Most of us are keen to know more about Brexit and its potential consequences. In particular, with a deadline of just over two months, key industries are rushing to prepare for it. One of these sectors is the logistics industry – B2B specialist Tuffnells is one of the firms that guarantees to offer reliable services both before and after our withdrawal from the EU, which is set to take place on the 31 October this year.
But how will the departure affect the sector as a whole?
Drop in manufacturing investment
As many logistics firms focus on either the domestic or international shipment of products, it’s an industry that often directly correlates with manufacturing. If manufacturing undergoes a change in growth, so – most likely – will logistics. As the Brexit deadline looms, experts are predicting that the former industry could be one of the worst hit sectors.
They argue that every day that goes by without an agreed withdrawal deal results in manufacturers deferring investment, choosing to stockpile goods instead to cushion the effect of a potentially harmful no-deal Brexit scenario.
A detailed breakdown of the sector from the same source has found that declines in output were steepest in areas like paper, printing and media. As the proposed Brexit deadline draws closer, logistics companies that offer transportation in these areas may experience a reduction in business.
Potential for “free ports”
To ease Brexit uncertainty, the government has promised that around 10 “free ports” will be introduced to the UK once we have left the EU. Free ports typically exist outside a country’s customs territory, allowing for goods to be manufactured, imported or exported inside the zone without incurring tariffs.
While UK companies currently enjoy tariff-free trade with the EU, this is predicted to change once we leave – but free ports could provide some kind of solution. If manufacturers are able to produce goods without added tariffs, the industry as a whole could benefit from growth, which in turn could boost the logistics sector.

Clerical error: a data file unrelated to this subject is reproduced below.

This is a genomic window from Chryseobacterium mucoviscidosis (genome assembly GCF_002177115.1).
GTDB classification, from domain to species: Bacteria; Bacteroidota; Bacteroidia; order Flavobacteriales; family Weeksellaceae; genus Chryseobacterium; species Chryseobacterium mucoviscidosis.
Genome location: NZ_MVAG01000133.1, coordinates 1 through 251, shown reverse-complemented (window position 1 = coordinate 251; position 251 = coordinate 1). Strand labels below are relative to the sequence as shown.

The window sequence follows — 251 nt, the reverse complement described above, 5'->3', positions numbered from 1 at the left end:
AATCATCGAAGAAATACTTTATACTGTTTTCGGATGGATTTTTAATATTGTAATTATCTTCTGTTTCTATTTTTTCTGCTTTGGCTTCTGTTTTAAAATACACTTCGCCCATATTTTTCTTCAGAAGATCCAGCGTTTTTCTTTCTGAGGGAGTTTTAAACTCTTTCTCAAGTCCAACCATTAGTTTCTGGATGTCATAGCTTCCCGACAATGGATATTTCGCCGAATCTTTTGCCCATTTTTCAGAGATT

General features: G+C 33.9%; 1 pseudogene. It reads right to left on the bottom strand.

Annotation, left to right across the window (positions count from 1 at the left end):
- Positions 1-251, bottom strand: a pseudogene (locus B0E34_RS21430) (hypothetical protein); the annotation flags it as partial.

Of course, logistics firms that deliver goods by shipment stand to save on tariff costs themselves, potentially freeing up money for investment. So long as they continue to offer standard employment rights and follow all tax laws, free ports could help these companies to stay economically stable after Brexit.
Logistical headache is a likelihood
Though free ports could offer some form of financial relief for logistics firms, Brexit is still likely to cause a headache for the sector, according to the governor of the Bank of England, Mark Carney. He warns that in the event of a no-deal departure, the country will most definitely suffer a higher inflation rate, resulting in a weaker pound against the Euro.
While no industry will be able to escape the consequences of this, the two areas of the economy that would be immediately hit are petrol and food. So, logistics firms that deal in the international shipment and transportation of goods will likely face higher delivery costs and a lower exchange rate on exported items.
Like any historical event, Brexit is likely to impact almost all areas of British society – and our economy, as well as the leading sectors that contribute to it, are no exception. How will its likely effects influence your interaction with the logistics industry?